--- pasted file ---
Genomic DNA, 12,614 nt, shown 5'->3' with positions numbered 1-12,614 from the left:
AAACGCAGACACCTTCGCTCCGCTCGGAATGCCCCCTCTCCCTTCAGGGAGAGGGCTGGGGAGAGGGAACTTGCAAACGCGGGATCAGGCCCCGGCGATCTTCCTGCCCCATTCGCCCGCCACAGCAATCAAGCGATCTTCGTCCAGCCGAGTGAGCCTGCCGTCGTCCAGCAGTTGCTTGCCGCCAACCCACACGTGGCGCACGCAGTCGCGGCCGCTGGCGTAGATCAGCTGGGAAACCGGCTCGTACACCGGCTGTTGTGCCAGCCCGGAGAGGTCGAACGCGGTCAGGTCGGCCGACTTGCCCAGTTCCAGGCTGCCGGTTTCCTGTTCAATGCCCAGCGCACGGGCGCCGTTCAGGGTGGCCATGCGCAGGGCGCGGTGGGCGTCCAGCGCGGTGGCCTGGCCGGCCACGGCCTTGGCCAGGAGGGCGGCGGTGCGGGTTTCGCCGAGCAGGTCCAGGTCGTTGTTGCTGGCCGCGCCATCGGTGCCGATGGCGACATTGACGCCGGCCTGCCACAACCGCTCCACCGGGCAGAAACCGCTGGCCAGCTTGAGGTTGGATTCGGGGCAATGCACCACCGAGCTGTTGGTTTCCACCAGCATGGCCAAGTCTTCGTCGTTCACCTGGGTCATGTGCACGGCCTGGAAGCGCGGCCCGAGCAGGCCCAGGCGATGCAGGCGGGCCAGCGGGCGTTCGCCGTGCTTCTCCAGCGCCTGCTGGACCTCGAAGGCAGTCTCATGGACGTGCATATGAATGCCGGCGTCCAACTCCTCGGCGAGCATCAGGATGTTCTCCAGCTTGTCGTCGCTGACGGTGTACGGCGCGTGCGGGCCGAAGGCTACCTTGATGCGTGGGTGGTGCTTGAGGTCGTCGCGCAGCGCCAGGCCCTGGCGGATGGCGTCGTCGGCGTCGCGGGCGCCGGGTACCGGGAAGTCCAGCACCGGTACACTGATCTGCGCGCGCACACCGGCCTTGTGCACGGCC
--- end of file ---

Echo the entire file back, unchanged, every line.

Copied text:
Genomic DNA, 12,614 nt, shown 5'->3' with positions numbered 1-12,614 from the left:
AAACGCAGACACCTTCGCTCCGCTCGGAATGCCCCCTCTCCCTTCAGGGAGAGGGCTGGGGAGAGGGAACTTGCAAACGCGGGATCAGGCCCCGGCGATCTTCCTGCCCCATTCGCCCGCCACAGCAATCAAGCGATCTTCGTCCAGCCGAGTGAGCCTGCCGTCGTCCAGCAGTTGCTTGCCGCCAACCCACACGTGGCGCACGCAGTCGCGGCCGCTGGCGTAGATCAGCTGGGAAACCGGCTCGTACACCGGCTGTTGTGCCAGCCCGGAGAGGTCGAACGCGGTCAGGTCGGCCGACTTGCCCAGTTCCAGGCTGCCGGTTTCCTGTTCAATGCCCAGCGCACGGGCGCCGTTCAGGGTGGCCATGCGCAGGGCGCGGTGGGCGTCCAGCGCGGTGGCCTGGCCGGCCACGGCCTTGGCCAGGAGGGCGGCGGTGCGGGTTTCGCCGAGCAGGTCCAGGTCGTTGTTGCTGGCCGCGCCATCGGTGCCGATGGCGACATTGACGCCGGCCTGCCACAACCGCTCCACCGGGCAGAAACCGCTGGCCAGCTTGAGGTTGGATTCGGGGCAATGCACCACCGAGCTGTTGGTTTCCACCAGCATGGCCAAGTCTTCGTCGTTCACCTGGGTCATGTGCACGGCCTGGAAGCGCGGCCCGAGCAGGCCCAGGCGATGCAGGCGGGCCAGCGGGCGTTCGCCGTGCTTCTCCAGCGCCTGCTGGACCTCGAAGGCAGTCTCATGGACGTGCATATGAATGCCGGCGTCCAACTCCTCGGCGAGCATCAGGATGTTCTCCAGCTTGTCGTCGCTGACGGTGTACGGCGCGTGCGGGCCGAAGGCTACCTTGATGCGTGGGTGGTGCTTGAGGTCGTCGCGCAGCGCCAGGCCCTGGCGGATGGCGTCGTCGGCGTCGCGGGCGCCGGGTACCGGGAAGTCCAGCACCGGTACACTGATCTGCGCGCGCACACCGGCCTTGTGCACGGCC